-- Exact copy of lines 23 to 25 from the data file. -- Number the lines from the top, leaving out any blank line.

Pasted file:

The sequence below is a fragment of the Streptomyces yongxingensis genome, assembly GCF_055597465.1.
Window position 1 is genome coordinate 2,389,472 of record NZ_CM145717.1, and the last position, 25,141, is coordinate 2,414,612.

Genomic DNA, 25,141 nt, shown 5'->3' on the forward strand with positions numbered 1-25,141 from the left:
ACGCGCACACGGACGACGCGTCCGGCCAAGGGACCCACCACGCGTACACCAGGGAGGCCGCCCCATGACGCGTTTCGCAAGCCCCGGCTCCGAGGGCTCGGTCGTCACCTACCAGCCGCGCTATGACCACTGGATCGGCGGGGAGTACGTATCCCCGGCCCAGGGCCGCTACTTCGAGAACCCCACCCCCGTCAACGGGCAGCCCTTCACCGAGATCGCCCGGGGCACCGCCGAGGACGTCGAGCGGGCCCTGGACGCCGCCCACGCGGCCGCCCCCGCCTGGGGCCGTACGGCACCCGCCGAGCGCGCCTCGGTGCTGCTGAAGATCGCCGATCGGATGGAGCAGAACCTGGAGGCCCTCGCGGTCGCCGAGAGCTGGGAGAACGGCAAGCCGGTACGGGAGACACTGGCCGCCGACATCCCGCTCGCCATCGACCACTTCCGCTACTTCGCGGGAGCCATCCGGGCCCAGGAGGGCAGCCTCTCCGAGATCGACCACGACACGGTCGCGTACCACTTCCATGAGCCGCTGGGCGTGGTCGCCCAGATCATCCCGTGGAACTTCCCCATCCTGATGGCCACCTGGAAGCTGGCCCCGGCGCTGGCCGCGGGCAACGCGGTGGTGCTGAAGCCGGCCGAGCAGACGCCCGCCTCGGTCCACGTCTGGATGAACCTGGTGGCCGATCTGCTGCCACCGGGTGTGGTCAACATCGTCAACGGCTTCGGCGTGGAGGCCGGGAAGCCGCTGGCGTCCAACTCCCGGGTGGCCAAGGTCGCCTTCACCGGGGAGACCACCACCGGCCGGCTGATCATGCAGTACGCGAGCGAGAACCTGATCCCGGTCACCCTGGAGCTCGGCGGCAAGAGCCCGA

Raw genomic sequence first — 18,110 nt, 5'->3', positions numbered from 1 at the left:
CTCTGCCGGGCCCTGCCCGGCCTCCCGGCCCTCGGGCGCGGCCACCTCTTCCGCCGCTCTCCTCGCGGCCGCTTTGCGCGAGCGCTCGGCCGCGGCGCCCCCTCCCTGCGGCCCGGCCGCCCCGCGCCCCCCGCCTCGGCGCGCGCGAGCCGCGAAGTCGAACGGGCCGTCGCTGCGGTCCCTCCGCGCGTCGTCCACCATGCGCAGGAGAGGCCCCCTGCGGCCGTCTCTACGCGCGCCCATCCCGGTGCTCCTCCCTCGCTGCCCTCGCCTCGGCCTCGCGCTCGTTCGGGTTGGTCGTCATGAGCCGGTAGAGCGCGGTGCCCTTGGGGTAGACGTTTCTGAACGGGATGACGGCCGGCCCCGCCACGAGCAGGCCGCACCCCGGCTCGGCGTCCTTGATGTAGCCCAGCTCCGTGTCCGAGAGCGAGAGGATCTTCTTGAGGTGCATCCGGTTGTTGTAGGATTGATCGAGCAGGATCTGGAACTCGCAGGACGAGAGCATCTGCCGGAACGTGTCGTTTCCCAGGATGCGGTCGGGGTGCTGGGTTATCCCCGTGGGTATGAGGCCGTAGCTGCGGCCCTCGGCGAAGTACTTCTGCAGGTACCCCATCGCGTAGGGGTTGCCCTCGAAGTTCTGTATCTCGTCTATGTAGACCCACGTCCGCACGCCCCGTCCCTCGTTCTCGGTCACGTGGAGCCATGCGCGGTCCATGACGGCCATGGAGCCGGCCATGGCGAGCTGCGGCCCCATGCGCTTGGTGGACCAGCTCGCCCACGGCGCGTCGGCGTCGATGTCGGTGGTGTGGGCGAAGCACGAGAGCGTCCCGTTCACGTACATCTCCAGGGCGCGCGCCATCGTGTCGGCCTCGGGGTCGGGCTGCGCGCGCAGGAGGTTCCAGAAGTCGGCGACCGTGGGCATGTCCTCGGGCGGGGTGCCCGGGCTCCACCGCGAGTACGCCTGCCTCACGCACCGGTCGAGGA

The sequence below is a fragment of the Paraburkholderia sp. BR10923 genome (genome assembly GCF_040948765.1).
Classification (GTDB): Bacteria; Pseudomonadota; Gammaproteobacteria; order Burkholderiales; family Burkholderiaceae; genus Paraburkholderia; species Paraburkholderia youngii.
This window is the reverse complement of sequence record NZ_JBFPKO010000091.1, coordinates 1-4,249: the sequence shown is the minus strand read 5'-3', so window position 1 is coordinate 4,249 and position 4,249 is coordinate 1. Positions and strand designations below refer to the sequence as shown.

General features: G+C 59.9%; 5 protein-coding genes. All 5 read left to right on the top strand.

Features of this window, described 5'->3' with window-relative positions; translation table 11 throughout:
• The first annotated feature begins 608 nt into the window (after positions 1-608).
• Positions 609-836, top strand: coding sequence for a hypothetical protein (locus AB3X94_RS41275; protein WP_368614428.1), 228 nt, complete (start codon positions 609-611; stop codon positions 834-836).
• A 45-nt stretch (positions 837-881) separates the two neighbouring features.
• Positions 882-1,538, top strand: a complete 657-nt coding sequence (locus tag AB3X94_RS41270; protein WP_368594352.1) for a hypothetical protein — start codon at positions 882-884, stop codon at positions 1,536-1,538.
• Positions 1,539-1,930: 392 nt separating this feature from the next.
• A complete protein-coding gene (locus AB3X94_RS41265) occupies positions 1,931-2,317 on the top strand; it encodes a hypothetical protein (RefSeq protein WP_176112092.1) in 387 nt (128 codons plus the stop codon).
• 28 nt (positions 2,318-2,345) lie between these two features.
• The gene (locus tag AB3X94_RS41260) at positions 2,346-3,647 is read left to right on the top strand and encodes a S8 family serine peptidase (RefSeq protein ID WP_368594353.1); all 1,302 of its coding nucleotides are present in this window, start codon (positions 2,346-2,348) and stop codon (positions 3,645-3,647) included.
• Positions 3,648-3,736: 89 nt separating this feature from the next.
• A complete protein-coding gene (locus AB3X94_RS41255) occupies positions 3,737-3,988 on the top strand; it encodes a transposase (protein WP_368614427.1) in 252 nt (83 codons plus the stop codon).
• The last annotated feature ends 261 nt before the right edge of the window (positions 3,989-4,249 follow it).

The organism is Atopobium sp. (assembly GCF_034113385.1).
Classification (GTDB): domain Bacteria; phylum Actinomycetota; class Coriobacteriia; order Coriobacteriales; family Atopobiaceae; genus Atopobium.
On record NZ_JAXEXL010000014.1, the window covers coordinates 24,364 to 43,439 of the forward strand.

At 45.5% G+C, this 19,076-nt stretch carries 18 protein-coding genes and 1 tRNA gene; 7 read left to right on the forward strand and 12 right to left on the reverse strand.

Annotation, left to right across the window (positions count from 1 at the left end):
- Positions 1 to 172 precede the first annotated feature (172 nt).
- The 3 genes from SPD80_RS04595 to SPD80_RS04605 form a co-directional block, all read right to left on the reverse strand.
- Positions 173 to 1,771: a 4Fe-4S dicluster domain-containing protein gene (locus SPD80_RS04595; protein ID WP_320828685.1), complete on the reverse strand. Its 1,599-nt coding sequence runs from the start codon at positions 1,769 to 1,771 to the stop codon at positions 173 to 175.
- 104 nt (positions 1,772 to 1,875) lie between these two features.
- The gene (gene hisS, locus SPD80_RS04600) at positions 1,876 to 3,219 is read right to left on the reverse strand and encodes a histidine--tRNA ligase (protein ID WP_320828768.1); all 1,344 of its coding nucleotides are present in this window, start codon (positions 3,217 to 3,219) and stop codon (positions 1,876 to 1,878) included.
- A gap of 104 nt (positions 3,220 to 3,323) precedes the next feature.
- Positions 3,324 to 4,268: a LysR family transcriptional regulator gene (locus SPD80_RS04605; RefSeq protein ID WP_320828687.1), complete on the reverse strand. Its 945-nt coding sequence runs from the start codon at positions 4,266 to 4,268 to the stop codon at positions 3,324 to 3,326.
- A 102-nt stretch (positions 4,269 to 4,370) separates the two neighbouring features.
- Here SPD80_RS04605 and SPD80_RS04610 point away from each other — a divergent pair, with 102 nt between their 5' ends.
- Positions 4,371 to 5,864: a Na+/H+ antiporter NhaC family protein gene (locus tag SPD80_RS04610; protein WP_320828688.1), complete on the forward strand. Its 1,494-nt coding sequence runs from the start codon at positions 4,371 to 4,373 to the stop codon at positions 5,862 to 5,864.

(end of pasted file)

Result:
The organism is Atopobium sp. (assembly GCF_034113385.1).
Classification (GTDB): domain Bacteria; phylum Actinomycetota; class Coriobacteriia; order Coriobacteriales; family Atopobiaceae; genus Atopobium.
On record NZ_JAXEXL010000014.1, the window covers coordinates 24,364 to 43,439 of the forward strand.